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It was Aug. 15, and Pannone was responding to a domestic disturbance on the west side of Lancaster.
According to the teenage girl who phoned it in, a mother was choking her 13-year-old son. By the time Pannone arrived, it was over.
“I looked through the window, and I could see the child sitting on the couch in the living room with his head back. He appeared limp,” Pannone recalled Tuesday.
“The mom was sitting on the couch next to him, shaking him,” he said. “She was yelling, ‘I’m sorry! I’m sorry!’ She was hysterical.”
It’s what happened next that stands out in the story.
It’s also why Pannone is one among 22 officers recognized Tuesday by Lancaster city police during a twice-annual commendation ceremony at the Ware Center.
“I took his arm. He wasn’t breathing, his eyes were rolled back in his head,” said Pannone, who has spent nearly 12 years on the force. “I took him off the couch, put him on the floor and tilted his head back to clear his airway.”
Pannone was about to begin emergency breathing, he said, but the boy “started gasping for air, very faintly.”
So he started massaging the boy’s sternum and kept his airway clear. He also called for EMS.
“His breathing improved slowly,” he said. “It took him about a minute. When he came around, he couldn’t speak. His voice was really hoarse.”
Medics took over and took the boy to Lancaster General for treatment. He made a full recovery, Pannone said.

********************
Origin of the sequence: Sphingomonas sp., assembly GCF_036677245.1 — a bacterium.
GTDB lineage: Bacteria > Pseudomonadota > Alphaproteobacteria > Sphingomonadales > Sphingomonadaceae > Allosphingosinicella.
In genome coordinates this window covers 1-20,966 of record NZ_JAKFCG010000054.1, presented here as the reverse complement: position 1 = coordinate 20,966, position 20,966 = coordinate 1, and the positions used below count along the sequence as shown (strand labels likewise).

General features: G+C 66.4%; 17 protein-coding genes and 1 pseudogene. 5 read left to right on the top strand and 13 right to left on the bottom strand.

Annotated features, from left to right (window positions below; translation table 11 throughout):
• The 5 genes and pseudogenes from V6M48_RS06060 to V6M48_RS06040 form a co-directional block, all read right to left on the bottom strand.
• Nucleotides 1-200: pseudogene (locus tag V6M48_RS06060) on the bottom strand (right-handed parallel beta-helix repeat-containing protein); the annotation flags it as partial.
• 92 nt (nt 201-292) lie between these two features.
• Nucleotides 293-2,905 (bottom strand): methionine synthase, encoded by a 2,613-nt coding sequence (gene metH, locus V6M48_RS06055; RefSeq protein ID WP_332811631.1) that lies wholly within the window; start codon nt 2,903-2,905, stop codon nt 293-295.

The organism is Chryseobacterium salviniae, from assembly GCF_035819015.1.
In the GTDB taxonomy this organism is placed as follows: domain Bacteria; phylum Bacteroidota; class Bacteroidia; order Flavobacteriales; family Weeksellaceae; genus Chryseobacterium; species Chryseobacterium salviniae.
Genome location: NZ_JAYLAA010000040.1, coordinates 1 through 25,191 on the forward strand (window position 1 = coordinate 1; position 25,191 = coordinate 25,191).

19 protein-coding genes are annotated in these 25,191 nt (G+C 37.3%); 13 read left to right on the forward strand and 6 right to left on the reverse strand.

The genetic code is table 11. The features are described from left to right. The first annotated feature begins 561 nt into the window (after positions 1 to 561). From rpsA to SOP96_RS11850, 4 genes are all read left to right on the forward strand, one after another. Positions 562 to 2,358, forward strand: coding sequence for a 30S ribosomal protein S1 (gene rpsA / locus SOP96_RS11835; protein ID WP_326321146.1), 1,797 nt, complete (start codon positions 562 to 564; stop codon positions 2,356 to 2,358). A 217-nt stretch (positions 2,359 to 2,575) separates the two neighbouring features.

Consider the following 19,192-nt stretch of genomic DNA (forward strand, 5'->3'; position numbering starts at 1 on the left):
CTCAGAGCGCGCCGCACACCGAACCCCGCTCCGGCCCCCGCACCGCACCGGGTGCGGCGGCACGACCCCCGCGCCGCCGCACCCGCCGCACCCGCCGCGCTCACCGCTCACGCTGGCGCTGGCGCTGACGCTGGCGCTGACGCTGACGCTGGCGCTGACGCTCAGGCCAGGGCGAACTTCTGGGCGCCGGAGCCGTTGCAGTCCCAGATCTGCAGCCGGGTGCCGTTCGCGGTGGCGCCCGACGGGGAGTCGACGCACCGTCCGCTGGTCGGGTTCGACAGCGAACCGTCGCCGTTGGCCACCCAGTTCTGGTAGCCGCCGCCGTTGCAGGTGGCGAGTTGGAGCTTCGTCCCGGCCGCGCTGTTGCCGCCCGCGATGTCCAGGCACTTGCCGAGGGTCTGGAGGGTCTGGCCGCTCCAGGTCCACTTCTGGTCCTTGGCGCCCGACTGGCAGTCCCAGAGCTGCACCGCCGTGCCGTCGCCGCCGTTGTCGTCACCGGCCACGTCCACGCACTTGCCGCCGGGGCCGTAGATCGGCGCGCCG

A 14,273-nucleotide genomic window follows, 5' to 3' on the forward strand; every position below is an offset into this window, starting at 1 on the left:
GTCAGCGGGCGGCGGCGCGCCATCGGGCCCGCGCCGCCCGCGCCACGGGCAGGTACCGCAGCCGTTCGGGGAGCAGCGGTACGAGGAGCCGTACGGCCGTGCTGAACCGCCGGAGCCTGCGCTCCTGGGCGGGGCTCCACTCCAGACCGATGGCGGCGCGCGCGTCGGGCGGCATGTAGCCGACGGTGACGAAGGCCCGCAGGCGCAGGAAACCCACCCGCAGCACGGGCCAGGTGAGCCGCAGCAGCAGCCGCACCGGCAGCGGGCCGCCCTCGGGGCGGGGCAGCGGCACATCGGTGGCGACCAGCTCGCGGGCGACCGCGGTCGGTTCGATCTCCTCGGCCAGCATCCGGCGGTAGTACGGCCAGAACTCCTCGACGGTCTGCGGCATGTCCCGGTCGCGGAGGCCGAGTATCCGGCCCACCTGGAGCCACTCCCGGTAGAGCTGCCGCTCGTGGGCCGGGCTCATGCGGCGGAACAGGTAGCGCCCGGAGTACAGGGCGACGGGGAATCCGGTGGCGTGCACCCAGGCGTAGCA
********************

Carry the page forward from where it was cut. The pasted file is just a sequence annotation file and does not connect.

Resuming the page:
The mother was arrested and charged with aggravated assault.
“Thankfully, everything turned out OK,” Pannone said. “He definitely needed his airway opened. I don’t know if he would have survived. He was out cold, totally limp and not breathing.”
The officer credits his training, which kicked in when he saw the boy in peril.
“There are very few things that bother you on this job,” he said. “But one thing that bothers all of us, I think, is when a child is involved. Especially when you have a child of your own — you take that home with you.”
Thats why i have hard time to find respect to even them good cops, many of them if not all of em knows the bad and corrupted ones and the corruption on the system yet they keep quiet.
originally posted by: olaru12
a reply to: sarra1833
When the good LEOs stop protecting the brutal and corrupt members of the department, then they will deserve respect.
The blue code of silence must end.
and internal affairs investigations that cover up police brutality and corruption. LEO misconduct needs to be addressed by a citizens review panel.
originally posted by: sarra1833
a reply to: romilo
of course not. I'm sure the Posse Commitatus thing on here is far bigger than my wee thread here. That's where all the evil cop things are posted
I just like looking at the positive happy side of life instead of constant downer after downer, so, this thread was born.